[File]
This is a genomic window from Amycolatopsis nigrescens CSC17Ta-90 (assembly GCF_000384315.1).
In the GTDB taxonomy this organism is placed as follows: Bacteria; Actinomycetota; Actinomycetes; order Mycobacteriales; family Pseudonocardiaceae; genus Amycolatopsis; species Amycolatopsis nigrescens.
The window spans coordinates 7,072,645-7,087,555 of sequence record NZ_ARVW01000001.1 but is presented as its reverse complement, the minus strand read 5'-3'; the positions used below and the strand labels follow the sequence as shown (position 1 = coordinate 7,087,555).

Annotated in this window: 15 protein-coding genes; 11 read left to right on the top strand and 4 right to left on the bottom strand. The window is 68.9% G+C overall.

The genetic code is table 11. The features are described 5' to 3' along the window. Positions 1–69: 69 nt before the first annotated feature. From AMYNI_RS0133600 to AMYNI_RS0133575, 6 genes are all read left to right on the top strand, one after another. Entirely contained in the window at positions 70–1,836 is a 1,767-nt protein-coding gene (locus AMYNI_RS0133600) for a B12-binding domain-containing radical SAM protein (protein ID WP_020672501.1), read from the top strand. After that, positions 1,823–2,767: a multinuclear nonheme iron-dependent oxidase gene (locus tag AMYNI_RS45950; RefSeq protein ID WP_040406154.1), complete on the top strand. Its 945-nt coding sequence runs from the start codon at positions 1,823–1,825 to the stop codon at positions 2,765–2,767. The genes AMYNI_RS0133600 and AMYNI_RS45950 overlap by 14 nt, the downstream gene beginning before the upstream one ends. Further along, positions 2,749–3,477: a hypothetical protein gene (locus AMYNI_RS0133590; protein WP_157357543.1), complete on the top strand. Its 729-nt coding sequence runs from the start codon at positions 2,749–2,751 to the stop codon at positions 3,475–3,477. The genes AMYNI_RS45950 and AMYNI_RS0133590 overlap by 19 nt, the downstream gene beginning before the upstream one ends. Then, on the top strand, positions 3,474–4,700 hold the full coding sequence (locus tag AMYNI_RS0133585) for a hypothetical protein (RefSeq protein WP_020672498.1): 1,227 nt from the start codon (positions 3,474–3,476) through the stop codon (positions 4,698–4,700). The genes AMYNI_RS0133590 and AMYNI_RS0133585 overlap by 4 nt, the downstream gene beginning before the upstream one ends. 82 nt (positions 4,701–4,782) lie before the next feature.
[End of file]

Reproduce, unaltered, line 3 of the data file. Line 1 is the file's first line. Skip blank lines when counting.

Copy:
The window spans coordinates 7,072,645-7,087,555 of sequence record NZ_ARVW01000001.1 but is presented as its reverse complement, the minus strand read 5'-3'; the positions used below and the strand labels follow the sequence as shown (position 1 = coordinate 7,087,555).